Apps
Planter - bæredygtighed - Simple Feast

2019 Year End Reflections: Revolutions From the Ground Up

Welcome to 2020! In keeping with tradition, I’ve written this letter to kick off the new year. I hope you’ll take the time to read it. In Ernest Hemingway’s “A Moveable Feast” — a memoir of decadent Paris in the 1920s — drinks and delicious meals play a starring role. “Write drunk upon a nourishing meal, edit sober” served as a guiding principle in Hemingway’s life and work, and it is relevant for us at Simple Feast when thinking about how we can help solve the challenges of climate change. Allow me to explain.

We could have kicked off 2020 with a critique of the ever-failing, power-obsessed political system that says so much and does so little. In the past 10 to 20 years, late autumn has gone from being the rainy season to the fire season in California. Once again in 2019, we saw that state ravaged by wildfires. In Australia, countless fires have burned for months on end and have scorched the country to an unprecedented extent — and it is still only the beginning of their summer. More than 1 billion animals have been killed. The fires have emitted two-thirds of Australia’s annual carbon budget, according to the Sydney Morning Herald. Unfortunately, the political leaders of Australia and the United States still refuse to take man-made climate change seriously and act accordingly.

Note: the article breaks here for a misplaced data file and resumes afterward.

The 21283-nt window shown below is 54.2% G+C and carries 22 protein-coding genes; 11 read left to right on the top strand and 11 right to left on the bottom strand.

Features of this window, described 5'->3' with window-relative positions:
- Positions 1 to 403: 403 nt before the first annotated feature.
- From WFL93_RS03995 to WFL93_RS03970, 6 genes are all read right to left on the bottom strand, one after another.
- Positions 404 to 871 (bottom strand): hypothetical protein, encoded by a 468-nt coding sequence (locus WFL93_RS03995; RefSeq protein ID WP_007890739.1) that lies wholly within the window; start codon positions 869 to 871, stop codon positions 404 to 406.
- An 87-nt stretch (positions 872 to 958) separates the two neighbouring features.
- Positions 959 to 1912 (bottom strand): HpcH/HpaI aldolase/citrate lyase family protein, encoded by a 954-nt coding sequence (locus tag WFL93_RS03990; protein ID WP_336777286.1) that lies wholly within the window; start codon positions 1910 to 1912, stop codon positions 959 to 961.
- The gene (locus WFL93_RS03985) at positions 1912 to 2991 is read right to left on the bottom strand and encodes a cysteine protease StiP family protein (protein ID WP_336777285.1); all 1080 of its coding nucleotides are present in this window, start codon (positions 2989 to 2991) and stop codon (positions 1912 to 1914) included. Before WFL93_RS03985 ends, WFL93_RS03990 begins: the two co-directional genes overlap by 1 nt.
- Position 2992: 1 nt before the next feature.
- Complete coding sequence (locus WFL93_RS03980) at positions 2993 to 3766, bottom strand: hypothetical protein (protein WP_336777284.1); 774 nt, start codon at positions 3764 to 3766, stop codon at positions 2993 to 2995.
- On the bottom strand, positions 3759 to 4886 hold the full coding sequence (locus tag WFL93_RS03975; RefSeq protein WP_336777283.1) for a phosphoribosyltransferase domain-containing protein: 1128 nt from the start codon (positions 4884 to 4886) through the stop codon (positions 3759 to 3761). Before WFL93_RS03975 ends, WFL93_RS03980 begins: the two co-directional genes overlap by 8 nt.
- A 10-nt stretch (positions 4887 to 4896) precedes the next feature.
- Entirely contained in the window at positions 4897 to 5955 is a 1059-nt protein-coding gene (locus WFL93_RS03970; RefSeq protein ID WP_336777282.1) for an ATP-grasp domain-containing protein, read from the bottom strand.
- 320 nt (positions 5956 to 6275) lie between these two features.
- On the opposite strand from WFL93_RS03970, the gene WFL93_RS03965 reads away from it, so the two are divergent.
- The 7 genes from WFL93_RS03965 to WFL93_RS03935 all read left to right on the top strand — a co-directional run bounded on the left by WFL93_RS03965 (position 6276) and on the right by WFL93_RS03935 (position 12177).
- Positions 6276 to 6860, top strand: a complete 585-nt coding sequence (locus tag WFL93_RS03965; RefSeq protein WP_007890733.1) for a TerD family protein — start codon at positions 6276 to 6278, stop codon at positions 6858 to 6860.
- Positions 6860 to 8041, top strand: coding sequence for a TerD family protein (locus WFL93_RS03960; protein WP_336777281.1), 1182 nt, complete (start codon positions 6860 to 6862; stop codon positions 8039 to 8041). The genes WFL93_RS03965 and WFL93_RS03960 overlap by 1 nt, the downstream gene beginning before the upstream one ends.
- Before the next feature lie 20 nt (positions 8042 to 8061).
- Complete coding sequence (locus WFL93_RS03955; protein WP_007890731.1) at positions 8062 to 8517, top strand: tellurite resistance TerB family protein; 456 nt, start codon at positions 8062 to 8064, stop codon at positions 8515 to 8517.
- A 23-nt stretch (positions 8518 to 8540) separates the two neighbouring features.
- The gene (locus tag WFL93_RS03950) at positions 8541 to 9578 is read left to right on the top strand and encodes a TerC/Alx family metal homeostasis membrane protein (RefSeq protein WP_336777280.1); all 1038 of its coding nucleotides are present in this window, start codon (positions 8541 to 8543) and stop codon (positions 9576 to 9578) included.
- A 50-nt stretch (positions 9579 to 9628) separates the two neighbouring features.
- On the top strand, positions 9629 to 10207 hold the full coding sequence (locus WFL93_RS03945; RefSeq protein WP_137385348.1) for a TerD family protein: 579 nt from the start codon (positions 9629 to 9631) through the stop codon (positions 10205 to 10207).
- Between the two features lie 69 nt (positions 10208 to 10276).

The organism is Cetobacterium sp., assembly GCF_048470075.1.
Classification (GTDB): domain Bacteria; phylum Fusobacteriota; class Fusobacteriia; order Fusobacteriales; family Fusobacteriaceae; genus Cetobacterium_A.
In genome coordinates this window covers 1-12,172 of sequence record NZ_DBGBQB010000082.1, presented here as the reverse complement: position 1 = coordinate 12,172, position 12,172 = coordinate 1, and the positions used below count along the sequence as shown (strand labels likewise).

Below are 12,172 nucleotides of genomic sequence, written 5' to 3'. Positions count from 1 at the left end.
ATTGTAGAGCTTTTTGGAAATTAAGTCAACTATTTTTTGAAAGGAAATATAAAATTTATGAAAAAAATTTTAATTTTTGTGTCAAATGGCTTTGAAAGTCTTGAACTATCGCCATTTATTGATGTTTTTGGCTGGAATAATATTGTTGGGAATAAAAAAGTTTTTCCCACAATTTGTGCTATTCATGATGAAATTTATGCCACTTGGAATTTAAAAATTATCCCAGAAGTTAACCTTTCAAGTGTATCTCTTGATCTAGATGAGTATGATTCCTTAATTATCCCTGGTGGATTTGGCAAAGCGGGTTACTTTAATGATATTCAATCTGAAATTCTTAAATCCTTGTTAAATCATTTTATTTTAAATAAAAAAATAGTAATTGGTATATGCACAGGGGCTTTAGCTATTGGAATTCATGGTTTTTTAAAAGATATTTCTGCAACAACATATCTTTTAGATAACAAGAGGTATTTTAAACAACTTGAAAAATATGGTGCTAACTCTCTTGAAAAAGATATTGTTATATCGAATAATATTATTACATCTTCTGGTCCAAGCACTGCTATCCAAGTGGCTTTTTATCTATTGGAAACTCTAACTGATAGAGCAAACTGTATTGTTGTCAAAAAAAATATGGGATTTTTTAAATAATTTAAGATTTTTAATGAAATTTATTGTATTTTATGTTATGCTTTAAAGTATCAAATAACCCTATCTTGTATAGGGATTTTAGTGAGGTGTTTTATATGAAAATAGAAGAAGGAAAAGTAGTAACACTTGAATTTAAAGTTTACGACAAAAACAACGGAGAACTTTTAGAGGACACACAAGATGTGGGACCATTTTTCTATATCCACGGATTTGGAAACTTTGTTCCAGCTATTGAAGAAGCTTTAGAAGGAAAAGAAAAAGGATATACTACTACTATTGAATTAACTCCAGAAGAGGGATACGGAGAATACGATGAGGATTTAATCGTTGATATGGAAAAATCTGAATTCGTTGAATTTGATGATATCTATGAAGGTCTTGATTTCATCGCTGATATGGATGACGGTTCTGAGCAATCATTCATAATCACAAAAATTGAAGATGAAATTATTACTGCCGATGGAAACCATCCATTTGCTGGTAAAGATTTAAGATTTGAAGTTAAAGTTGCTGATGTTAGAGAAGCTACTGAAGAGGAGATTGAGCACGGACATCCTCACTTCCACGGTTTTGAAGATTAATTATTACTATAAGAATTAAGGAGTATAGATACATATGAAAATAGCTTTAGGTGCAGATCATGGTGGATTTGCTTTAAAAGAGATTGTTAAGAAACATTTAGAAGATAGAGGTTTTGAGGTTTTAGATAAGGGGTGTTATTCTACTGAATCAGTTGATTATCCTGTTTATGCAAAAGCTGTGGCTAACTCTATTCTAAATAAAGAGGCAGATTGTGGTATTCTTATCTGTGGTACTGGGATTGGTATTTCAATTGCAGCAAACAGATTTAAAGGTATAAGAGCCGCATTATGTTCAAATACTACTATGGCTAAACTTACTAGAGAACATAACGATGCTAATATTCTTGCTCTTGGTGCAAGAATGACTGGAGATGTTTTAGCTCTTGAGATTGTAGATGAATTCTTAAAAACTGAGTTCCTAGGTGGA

During his first year as president of Brazil, Jair Bolsonaro has demonstrated that the mining and meat industries are more precious to him than preserving the Amazon, one of the world’s most critical “lungs” and sources of biodiversity. Operating under the slogan “the Amazon belongs to Brazil, not the world,” Bolsonaro is right alongside U.S. President Donald Trump in the race to be the world’s biggest political obstacle to climate policy action, as well as an obstacle to the progress of general respect toward our fellow human beings.